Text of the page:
Japan, one of the industrialized world's great redoubts of male supremacy, has officially sworn off discrimination against its 24 million working women.
Last month, the Diet, or parliament, approved the country's first comprehensive law on equality between men and women in the workplace, following a lengthy debate between business, women's groups and legislators.
On paper, it seemed a radical step. Female workers have played a crucial role in building Japan's postwar prosperity but only recently have begun rising above the rank of office helper or assembly-line hireling.
But the bill has been condemned by many women's groups and liberal opposition parties as too watered down to have any effect. And many of its proponents concede that old practices regarding women's rights will not die quickly.
Even as the bill was before the Diet, a Tokyo country club barred Vice Foreign Minister Mayumi Moriyama, one of two women holding a cabinet-level job, from a Saturday golf meet sponsored by her ministry for foreign diplomats. Club rules ban women on weekends, club officials explained.
By some measures, modern Japanese women have been moving steadily toward equality. There were 40,000 women managers in 1970; by 1983, official statistics show, there were 120,000. Women anchor national news broadcasts and teach in the best universities. At traditional festivals, they have joined in the once all-male task of carrying portable Shinto shrines in procession.
Unlike the United States, Japan already has an equality provision in its constitution, inserted, ironically, by American occupation authorities after World War II. Over the years, Japanese courts have struck down some overtly discriminatory job practices.
Still, equality of the sexes remains alien to the average Japanese person. The new law is not the result of any sudden consensus for change but because the conservative and mostly male members of the ruling Liberal Democatic Party wanted to uphold Japan's reputation abroad by ratifying the United Nations Convention to Eliminate All Forms of Discrimination Against Women.
Traditionally, Japanese women stayed home. Two of the most common words for wife, kanai and okusan, derive from words that formerly meant "person inside the house." Since World War II, however, Japanese women have broken that rule in such numbers that they now make up 40 percent of the work force.
Still, "a lot of women want to get home by 5 p.m.," says Yukiko Fukagawa, a woman researcher at the Japan External Trade Organization.
The typical Japanese female worker takes a job after graduating from school, quits to marry and bear children, then returns to the labor market after her children are of school age. But now more women are staying on the job after marriage.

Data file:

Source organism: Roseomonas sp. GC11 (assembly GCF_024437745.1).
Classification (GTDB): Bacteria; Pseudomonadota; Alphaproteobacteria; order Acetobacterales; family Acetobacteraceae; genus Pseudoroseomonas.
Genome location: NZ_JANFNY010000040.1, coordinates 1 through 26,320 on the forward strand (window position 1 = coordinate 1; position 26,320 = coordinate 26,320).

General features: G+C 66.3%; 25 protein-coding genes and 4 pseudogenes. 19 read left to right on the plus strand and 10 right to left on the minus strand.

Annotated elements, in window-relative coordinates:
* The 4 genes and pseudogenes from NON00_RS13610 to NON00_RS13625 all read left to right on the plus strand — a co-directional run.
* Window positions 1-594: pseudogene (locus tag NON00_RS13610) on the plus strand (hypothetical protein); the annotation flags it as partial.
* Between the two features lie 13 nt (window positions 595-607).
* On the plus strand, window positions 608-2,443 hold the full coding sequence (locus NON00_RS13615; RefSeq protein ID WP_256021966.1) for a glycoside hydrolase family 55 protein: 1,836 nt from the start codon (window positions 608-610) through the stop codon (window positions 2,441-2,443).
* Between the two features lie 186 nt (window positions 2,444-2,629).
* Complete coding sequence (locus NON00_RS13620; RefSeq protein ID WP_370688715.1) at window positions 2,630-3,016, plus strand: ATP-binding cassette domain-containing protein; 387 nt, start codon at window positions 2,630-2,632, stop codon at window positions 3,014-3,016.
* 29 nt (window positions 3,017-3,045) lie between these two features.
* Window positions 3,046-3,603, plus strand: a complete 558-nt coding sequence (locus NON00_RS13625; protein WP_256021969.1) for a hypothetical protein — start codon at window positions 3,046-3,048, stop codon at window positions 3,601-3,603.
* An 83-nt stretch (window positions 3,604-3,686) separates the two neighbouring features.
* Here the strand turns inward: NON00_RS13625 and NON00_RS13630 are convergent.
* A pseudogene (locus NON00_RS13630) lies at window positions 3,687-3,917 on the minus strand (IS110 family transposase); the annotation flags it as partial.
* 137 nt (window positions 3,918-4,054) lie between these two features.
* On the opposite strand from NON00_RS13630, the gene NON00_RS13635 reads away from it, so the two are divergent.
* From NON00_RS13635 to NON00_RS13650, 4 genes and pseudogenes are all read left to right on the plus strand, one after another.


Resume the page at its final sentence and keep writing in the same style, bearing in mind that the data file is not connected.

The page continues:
Despite their numbers, women in Japanese offices have two main jobs: serving tea and running errands for men. Dressed in company uniforms, they are called by the English initials "O.L.," for "Office Ladies."
Foreign firms seeking contracts here are sometimes advised not to include women in their negotiating teams; it will only make the all-male Japanese side uneasy, the firms are told.
Japanese factories routinely categorize jobs by sex. At an electronics plant of the Sony Corp., a journalist recently remarked that no men were working the assembly line. Women were "better suited" to this type of job than men, the manager explained.
Women figure heavily in the ranks of Japan's huge but lowly paid part-time work force. These people are hired and fired as the times require, allowing companies a cushion for costs that helps guarantee job security for the life-time staffs, which are dominated by men.
With less seniority, skill and time on the job, women also end up with lower wages. In 1983, the average weekly wage for a woman was about $170, less than half of what men were making, government figures show.
Japanese personnel offices make no secret that they are reluctant to train or promote women. Many companies, in fact, will not even accept applications from women seeking responsible jobs.
"The trouble is that women quit jobs so easily. You can never tell how long they will stay," said Hiroshi Kitamura, director of the personnel management division for the Japanese Federation of Employers Associations. "It's a big loss for the company if we spend a huge amount of money educating women and they quit right afterward."
But some women's groups are not sure the new bill will improve the situation. On the issue of hiring and promotion practices, the bill provides only that employers "should endeavor" to treat men and women equally.
"This is unique to Japan, to make a vague request for efforts," complains Mitsuko Yamaguchi, head of the Fusae Ishikawa Memorial Association, a women's rights group.
But Kimie Iwata, who deals with women's issues in the Ministry of Labor, said companies cannot be expected to alter personnel practices that have served them well.
"We thought it is not proper for the government to force employers . . . . Legislation should be based on the social and economic conditions of each country," she said.
The bill also amends previous laws that restricted overtime, evening working hours and certain "dangerous" occupations for women. These measures worked against equality, the bill's authors said. They also prevented women from putting in the long hours required for advancement in Japanese companies.
But some labor unions and women's groups don't see longer hours as a something women should strive for. "People are working too hard," said Yamaguchi, "men included." She contends that men should be working shorter hours, rather than women longer ones.
Yamaguchi said that despite the law's shortcomings, her organization welcomed it. "We had to ratify the convention," she said. "We can use it as a stepping stone for the year 2000 and beyond."